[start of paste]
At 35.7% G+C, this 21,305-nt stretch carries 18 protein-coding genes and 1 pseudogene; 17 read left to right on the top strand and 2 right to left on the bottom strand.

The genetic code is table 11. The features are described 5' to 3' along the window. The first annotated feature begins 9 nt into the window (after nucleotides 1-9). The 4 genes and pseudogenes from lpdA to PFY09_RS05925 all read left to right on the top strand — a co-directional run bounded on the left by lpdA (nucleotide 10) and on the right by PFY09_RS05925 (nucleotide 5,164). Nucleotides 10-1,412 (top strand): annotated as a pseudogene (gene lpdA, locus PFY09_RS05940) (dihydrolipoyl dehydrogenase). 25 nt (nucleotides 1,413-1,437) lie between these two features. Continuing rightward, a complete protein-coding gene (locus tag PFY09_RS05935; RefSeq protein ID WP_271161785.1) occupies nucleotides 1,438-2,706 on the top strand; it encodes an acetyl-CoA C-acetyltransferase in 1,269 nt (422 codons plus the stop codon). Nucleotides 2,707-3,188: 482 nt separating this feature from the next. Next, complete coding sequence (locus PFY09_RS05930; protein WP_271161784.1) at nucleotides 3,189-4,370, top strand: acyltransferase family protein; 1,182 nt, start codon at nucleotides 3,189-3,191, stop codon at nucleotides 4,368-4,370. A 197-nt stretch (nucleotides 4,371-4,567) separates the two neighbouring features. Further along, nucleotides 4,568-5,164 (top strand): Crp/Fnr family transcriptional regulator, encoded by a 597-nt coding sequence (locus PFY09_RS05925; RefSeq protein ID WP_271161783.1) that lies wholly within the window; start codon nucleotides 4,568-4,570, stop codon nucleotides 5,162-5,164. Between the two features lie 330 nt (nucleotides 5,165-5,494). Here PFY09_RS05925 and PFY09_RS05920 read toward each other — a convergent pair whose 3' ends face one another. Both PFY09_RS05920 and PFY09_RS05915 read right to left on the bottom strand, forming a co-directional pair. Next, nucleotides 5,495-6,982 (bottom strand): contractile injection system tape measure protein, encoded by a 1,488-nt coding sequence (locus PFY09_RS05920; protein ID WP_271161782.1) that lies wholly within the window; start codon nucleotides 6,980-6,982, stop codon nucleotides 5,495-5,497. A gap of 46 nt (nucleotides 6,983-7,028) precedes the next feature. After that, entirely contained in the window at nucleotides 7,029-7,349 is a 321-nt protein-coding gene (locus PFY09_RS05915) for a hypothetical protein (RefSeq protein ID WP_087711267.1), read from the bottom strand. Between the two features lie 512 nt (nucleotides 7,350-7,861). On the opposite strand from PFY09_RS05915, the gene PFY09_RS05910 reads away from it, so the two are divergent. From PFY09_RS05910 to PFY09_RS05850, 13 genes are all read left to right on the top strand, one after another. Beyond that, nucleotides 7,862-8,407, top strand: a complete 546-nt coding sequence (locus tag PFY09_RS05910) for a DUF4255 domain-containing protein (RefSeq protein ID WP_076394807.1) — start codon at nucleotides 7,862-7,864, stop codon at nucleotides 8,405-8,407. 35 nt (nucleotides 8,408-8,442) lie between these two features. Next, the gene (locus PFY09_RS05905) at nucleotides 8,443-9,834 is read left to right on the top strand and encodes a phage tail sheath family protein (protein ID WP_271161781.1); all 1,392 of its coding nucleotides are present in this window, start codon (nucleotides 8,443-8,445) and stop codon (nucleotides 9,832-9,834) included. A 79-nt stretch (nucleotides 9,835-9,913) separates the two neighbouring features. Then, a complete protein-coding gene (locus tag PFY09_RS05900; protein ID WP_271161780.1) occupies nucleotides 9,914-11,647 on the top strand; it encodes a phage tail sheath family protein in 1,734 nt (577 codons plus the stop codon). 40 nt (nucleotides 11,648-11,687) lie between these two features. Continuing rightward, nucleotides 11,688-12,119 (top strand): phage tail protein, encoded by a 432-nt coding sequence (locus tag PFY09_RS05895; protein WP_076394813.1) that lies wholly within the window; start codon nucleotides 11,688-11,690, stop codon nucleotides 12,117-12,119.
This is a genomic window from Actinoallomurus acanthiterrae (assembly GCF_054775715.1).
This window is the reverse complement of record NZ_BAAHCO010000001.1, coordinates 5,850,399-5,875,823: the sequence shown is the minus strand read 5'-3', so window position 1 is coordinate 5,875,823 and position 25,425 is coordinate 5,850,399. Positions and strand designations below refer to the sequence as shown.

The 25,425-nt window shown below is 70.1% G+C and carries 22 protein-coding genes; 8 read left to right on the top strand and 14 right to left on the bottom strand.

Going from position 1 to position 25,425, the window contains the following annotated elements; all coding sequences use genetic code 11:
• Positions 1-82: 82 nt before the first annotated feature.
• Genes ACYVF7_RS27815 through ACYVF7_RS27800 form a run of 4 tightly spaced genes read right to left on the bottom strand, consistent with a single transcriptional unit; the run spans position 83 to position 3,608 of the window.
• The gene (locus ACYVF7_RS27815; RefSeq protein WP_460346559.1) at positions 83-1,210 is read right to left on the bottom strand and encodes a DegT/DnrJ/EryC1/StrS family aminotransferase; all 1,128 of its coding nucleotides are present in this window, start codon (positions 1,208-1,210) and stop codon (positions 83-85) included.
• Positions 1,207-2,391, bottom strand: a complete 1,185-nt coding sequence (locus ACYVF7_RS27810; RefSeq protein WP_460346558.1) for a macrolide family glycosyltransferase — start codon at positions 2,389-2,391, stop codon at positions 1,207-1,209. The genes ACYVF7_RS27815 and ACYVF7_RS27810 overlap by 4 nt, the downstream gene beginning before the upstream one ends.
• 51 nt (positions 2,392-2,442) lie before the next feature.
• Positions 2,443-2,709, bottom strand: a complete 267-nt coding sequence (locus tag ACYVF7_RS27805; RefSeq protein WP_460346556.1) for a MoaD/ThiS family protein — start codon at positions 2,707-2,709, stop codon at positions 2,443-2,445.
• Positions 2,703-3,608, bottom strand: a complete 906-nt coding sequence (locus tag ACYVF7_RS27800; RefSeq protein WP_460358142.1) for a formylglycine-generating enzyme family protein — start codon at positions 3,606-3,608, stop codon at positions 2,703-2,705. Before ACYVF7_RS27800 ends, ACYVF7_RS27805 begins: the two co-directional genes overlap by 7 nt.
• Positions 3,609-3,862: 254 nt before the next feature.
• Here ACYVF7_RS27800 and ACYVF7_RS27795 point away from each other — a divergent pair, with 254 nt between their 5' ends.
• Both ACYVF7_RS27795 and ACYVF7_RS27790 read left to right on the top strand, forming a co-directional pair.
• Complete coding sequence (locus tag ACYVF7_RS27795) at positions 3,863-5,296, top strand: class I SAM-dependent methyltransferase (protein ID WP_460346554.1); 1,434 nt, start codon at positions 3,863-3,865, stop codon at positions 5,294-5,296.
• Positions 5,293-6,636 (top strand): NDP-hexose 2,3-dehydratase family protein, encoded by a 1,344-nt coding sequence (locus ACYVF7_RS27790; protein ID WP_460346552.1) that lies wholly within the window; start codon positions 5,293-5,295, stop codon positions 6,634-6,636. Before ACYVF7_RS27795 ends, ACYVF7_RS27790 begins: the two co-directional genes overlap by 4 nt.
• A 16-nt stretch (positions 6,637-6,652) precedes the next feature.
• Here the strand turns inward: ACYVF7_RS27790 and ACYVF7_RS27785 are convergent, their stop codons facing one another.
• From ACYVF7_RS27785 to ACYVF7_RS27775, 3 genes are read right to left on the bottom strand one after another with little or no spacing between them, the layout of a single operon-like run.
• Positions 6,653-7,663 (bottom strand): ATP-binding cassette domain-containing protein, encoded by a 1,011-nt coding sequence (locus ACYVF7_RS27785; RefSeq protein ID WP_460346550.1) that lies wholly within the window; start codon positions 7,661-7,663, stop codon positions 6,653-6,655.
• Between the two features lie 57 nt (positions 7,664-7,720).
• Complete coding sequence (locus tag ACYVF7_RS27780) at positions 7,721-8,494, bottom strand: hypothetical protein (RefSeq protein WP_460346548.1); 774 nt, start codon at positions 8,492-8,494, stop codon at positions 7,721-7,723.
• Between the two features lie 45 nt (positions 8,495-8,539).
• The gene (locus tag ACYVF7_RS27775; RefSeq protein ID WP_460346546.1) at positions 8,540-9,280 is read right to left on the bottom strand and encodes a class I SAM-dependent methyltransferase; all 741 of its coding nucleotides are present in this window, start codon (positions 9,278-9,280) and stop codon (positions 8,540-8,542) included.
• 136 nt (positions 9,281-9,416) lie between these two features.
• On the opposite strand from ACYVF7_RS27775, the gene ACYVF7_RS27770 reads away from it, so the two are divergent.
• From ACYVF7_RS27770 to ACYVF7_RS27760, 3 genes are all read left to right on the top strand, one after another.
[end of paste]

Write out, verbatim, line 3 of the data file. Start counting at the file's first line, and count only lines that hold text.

This is a genomic window from Actinoallomurus acanthiterrae (assembly GCF_054775715.1).